Fahrenheit 451 Lights Up on DVD
It would probably kill the world's conspiracy theorists to admit this, but Ray Bradbury's tale of a future in which books are banned and firemen are employed to burn them remains as far away today as it was when the novel was written. But, like Orwell's 1984 and Huxley's Brave New World, enough of Bradbury's vision has come to pass that there is a case to be made for prophecy---and it's a shame that Truffaut's first-ever English-language production overlooked such subtleties as it set off in pursuit of the central horror. Fahrenheit 451 remains a magnificent movie, but it could have been a much scarier one.
Some shocking anachronisms unfold: the super-futuristic monorails that crisscross the landscape are a far technological cry from the antiquated vehicles that carry the firemen off to work. But at least some of the anachronistic images are deliberate. For example, a little boy watches a passing fire engine with the same wide-eyed wonder that generations of children have traditionally shown, then turns to his mother and says, "Oh good, there's going to be a fire." Of all the movie's inversions, this one probably speaks loudest.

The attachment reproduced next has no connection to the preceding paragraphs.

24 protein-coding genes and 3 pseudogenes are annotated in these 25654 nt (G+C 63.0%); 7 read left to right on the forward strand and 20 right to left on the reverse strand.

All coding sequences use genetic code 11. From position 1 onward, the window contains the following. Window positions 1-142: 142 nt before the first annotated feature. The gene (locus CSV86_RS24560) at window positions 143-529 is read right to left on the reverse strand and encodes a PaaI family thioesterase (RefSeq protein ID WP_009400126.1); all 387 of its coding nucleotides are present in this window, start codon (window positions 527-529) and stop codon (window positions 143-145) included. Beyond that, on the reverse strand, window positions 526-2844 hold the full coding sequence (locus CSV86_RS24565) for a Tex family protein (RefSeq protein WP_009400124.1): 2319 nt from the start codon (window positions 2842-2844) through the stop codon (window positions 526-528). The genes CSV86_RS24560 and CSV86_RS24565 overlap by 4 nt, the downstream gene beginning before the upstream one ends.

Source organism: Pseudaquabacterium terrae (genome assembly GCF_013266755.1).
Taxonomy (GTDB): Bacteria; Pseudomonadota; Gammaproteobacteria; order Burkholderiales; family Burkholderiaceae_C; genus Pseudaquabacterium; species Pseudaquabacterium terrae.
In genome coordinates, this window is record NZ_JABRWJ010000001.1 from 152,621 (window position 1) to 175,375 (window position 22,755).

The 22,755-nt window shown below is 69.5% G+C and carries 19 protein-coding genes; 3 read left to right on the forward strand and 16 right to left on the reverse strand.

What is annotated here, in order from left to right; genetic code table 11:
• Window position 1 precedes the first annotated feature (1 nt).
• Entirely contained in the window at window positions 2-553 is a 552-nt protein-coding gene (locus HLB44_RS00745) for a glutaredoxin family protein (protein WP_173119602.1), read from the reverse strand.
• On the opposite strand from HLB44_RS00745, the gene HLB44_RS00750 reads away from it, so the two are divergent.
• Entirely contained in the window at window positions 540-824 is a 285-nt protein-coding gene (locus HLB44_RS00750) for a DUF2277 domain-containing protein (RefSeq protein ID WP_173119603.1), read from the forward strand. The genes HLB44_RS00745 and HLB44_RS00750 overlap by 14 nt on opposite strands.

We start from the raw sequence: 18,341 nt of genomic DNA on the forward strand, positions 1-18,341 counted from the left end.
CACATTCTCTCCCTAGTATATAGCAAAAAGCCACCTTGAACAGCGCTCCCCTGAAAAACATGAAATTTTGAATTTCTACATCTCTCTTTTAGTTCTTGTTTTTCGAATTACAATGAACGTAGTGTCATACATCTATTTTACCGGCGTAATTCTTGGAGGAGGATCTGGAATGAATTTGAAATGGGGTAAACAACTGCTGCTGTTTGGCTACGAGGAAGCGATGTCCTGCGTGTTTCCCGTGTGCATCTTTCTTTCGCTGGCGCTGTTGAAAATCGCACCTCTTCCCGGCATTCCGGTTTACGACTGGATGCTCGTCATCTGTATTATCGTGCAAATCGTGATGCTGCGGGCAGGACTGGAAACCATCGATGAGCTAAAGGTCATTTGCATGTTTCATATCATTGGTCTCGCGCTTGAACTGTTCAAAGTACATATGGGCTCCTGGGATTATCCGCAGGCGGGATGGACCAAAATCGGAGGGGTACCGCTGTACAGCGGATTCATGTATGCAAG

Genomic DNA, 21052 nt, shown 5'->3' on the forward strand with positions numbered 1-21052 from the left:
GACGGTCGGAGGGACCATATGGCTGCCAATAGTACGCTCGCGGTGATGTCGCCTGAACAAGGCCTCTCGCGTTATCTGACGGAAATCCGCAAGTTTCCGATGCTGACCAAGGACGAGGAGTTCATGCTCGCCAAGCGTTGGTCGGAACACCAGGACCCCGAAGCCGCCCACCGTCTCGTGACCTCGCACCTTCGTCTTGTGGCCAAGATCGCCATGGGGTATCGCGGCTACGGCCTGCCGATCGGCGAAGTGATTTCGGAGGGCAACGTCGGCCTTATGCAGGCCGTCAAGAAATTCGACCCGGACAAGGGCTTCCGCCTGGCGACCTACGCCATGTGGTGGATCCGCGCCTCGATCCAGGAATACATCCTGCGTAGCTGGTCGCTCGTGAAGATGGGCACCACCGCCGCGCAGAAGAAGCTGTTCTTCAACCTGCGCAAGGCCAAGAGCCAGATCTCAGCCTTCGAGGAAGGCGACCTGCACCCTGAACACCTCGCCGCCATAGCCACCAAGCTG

Presented here in all of its widescreen glory (but lacking even the most basic bonus gizmos), this version of Fahrenheit 451 is unquestionably superior to any televised or video version you might have seen in the past 30 years. The sheer depth of the picture is astounding, and, in the scenes that gave the story its name, you can almost feel the heat.